Going Digital in Central Asia

The Digital Youth of Central Asia Forum brings together social media pioneers from Tajikistan and other Central Asian countries to discuss and share their projects and innovations. This year's forum in Dushanbe took place at the Moscow State University branch of Tajikistan in October, with over 160 participants from Tajikistan, Kyrgyzstan, Kazakhstan, Iran, and the United States.

The growth of blogs in the region was a central topic. Nuraim Ryskulova, a presenter from Kyrgyzstan, discussed blogging and new media in Kyrgyzstan, introducing to the audience some of the most prominent blogs in the country, including one of the first bloggers in Kyrgyzstan, who has become very popular and created her own brand name. The use of blogs and social media came to a head during the "April revolution," when youth were able to quickly organize themselves to offer security and relief services. Tolkun Umaraliev lectured on blogging in Uzbekistan and covered the laws on mass media, popular blogs, and how one could start their own blog or join that country’s community of bloggers.

Other presentations included the topic of e-learning in Kazakhstan, Kyrgyzstan, and Tajikistan. Barriers to e-learning include lack of knowledge of English and perhaps even Russian, entrenched traditions which favor face-to-face learning, lack of distance education experts and tutors, and a lack of access to information and communication technologies—including the Internet—due to location and cost.

Presenters noted online trends in the region—for example, girls outside the major cities are not using the Internet as much as boys—and potential cost savings: accessing free news instead of buying newspapers, downloading free videos instead of buying DVDs, using free email programs instead of paying for phone calls, and tapping into online libraries instead of buying books.

Topics focused on enhancing education including creating e-portfolios for university students, developing a network school in rural eastern Kazakhstan, using social media as a teaching tool in Kyrgyzstan, and a new DVD that teaches users the Tajik alphabet and Tajik vocabulary. A presenter from the United States talked about the benefits of online learning and about the process of setting up online distance learning centers in Tajikistan. He demonstrated Internet courses that can help students learn English and other languages as well as preparing for TOEFL and other standardized tests.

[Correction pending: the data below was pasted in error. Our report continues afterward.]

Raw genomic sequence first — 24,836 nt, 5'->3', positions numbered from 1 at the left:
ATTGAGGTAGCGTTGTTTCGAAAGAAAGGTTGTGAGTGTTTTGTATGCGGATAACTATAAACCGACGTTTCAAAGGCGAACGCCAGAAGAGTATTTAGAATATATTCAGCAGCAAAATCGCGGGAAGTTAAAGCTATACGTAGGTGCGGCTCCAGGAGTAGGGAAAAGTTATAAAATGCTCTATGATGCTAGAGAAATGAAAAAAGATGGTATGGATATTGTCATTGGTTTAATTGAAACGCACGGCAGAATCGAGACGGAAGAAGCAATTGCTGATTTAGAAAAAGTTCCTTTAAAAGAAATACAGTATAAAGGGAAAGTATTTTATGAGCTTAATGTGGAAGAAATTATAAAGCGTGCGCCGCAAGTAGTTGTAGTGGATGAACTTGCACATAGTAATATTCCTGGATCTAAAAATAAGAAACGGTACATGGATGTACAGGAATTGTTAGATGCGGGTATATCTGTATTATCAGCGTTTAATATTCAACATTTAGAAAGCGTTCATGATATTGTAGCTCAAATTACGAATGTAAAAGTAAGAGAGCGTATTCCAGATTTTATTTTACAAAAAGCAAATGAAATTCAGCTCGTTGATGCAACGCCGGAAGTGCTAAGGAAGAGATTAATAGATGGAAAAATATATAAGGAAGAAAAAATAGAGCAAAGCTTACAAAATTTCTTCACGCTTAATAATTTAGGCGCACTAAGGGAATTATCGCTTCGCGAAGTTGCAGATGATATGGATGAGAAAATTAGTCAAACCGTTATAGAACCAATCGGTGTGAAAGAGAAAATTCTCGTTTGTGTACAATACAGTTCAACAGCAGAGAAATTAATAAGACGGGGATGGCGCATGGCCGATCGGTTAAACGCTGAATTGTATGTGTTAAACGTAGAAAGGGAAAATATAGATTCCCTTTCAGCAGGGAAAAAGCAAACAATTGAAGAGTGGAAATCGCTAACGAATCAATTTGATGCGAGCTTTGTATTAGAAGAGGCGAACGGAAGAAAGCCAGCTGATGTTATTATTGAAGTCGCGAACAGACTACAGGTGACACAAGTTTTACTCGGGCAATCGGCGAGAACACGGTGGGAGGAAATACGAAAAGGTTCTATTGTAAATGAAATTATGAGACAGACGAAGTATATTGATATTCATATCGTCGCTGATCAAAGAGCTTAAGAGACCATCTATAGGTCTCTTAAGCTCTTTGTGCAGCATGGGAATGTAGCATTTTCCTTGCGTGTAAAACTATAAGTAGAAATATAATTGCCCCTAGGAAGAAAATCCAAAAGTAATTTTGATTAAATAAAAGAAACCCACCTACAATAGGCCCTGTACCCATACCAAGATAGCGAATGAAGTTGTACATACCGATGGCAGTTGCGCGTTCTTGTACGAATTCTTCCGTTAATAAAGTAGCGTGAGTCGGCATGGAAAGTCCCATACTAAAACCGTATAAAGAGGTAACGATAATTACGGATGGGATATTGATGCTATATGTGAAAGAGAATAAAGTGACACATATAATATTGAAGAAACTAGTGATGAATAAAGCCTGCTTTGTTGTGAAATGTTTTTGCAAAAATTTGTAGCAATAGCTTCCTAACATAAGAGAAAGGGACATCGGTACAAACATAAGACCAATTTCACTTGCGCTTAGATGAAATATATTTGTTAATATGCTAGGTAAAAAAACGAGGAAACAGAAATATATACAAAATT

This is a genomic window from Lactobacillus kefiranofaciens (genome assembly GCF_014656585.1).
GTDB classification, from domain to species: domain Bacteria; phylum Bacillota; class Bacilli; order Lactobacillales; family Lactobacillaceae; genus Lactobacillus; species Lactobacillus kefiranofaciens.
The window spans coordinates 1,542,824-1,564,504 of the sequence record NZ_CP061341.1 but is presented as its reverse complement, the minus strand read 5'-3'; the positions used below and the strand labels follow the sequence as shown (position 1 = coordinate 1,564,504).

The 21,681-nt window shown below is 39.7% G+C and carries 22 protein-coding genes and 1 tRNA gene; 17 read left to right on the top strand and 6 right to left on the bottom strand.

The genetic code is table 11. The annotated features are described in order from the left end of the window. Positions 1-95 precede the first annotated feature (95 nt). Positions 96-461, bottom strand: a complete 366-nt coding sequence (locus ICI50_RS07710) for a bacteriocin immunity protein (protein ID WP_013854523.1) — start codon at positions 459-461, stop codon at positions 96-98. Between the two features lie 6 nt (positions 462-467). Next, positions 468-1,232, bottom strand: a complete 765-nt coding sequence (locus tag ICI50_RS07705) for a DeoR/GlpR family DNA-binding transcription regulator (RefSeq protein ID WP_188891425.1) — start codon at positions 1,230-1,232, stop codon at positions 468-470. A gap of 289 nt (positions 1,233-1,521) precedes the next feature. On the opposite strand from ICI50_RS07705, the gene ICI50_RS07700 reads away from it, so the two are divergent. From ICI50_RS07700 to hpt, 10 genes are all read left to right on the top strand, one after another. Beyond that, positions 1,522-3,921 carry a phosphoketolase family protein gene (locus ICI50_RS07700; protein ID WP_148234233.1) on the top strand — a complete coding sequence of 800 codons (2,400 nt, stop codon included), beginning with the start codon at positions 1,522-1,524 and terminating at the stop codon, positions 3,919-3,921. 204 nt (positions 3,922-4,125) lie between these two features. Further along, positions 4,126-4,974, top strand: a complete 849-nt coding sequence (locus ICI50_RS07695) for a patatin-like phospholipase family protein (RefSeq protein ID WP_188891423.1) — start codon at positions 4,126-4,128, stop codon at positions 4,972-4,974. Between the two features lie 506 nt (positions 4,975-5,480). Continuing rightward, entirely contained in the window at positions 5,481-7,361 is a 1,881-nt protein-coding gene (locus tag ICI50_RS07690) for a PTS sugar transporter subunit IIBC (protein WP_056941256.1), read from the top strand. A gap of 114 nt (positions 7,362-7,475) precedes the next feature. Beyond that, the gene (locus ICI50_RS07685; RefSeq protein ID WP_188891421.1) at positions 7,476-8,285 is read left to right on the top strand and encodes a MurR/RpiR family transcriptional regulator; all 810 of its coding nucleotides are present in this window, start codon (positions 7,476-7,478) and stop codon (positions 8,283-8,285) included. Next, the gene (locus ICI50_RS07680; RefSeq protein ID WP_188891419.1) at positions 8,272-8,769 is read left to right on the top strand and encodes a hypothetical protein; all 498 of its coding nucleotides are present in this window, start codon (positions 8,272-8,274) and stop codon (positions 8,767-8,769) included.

Nona Lambert, a graduate student at the Fletcher School of Law and Diplomacy at Tufts University, presented "An Introduction to Crisis Mapping." The presentation focused on how volunteers using open source software have collaborated online to respond to disasters. Lambert highlighted a specific case of how student volunteers processed tens of thousands of SMS messages from Haiti after the January 2010 earthquake on a public Ushahidi map. Lambert concluded with local examples of Ushahidi being used in the region and tips for running a successful crisis mapping project.

Overall, the Digital Youth of Central Asia Forum broke down geographic barriers. Participants and presenters from the regions of Tajikistan and from other Central Asian countries were not only able to network, but to learn from each other about new innovations which they can directly apply in their own countries and regions.

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